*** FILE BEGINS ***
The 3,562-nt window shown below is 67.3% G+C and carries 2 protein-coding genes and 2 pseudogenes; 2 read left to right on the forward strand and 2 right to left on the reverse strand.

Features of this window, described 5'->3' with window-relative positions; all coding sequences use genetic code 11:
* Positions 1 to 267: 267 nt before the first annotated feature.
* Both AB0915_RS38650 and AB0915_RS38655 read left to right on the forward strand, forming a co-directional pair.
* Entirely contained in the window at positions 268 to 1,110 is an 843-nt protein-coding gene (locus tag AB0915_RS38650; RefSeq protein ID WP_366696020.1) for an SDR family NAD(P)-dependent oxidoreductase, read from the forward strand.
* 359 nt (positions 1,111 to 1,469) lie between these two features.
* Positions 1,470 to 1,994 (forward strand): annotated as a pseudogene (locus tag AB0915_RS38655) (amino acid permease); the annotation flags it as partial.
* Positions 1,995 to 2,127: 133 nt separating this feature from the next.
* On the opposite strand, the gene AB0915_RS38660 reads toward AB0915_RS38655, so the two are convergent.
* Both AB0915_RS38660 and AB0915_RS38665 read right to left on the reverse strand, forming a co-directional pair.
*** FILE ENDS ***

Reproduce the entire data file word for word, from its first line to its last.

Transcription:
The 3,562-nt window shown below is 67.3% G+C and carries 2 protein-coding genes and 2 pseudogenes; 2 read left to right on the forward strand and 2 right to left on the reverse strand.

Features of this window, described 5'->3' with window-relative positions; all coding sequences use genetic code 11:
* Positions 1 to 267: 267 nt before the first annotated feature.
* Both AB0915_RS38650 and AB0915_RS38655 read left to right on the forward strand, forming a co-directional pair.
* Entirely contained in the window at positions 268 to 1,110 is an 843-nt protein-coding gene (locus tag AB0915_RS38650; RefSeq protein ID WP_366696020.1) for an SDR family NAD(P)-dependent oxidoreductase, read from the forward strand.
* 359 nt (positions 1,111 to 1,469) lie between these two features.
* Positions 1,470 to 1,994 (forward strand): annotated as a pseudogene (locus tag AB0915_RS38655) (amino acid permease); the annotation flags it as partial.
* Positions 1,995 to 2,127: 133 nt separating this feature from the next.
* On the opposite strand, the gene AB0915_RS38660 reads toward AB0915_RS38655, so the two are convergent.
* Both AB0915_RS38660 and AB0915_RS38665 read right to left on the reverse strand, forming a co-directional pair.